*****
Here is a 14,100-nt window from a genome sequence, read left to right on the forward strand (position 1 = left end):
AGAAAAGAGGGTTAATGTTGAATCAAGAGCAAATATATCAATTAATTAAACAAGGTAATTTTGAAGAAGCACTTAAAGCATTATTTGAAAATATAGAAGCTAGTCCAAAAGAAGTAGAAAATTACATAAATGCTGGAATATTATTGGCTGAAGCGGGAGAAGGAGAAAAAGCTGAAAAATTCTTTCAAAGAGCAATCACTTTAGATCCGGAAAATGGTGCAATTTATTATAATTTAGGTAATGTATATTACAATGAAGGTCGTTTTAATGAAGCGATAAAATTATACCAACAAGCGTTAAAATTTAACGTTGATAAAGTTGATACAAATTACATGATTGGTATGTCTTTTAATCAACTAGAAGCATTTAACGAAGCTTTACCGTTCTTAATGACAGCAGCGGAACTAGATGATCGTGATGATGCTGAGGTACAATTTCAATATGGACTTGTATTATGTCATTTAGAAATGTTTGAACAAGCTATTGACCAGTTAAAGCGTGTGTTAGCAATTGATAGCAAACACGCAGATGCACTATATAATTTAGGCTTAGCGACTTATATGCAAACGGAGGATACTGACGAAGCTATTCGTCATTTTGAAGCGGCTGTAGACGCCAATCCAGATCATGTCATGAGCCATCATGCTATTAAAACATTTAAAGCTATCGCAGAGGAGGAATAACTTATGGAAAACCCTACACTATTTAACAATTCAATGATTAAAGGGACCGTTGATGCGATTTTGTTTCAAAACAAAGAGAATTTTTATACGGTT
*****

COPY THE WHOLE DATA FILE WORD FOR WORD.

Here is a 14,100-nt window from a genome sequence, read left to right on the forward strand (position 1 = left end):
AGAAAAGAGGGTTAATGTTGAATCAAGAGCAAATATATCAATTAATTAAACAAGGTAATTTTGAAGAAGCACTTAAAGCATTATTTGAAAATATAGAAGCTAGTCCAAAAGAAGTAGAAAATTACATAAATGCTGGAATATTATTGGCTGAAGCGGGAGAAGGAGAAAAAGCTGAAAAATTCTTTCAAAGAGCAATCACTTTAGATCCGGAAAATGGTGCAATTTATTATAATTTAGGTAATGTATATTACAATGAAGGTCGTTTTAATGAAGCGATAAAATTATACCAACAAGCGTTAAAATTTAACGTTGATAAAGTTGATACAAATTACATGATTGGTATGTCTTTTAATCAACTAGAAGCATTTAACGAAGCTTTACCGTTCTTAATGACAGCAGCGGAACTAGATGATCGTGATGATGCTGAGGTACAATTTCAATATGGACTTGTATTATGTCATTTAGAAATGTTTGAACAAGCTATTGACCAGTTAAAGCGTGTGTTAGCAATTGATAGCAAACACGCAGATGCACTATATAATTTAGGCTTAGCGACTTATATGCAAACGGAGGATACTGACGAAGCTATTCGTCATTTTGAAGCGGCTGTAGACGCCAATCCAGATCATGTCATGAGCCATCATGCTATTAAAACATTTAAAGCTATCGCAGAGGAGGAATAACTTATGGAAAACCCTACACTATTTAACAATTCAATGATTAAAGGGACCGTTGATGCGATTTTGTTTCAAAACAAAGAGAATTTTTATACGGTT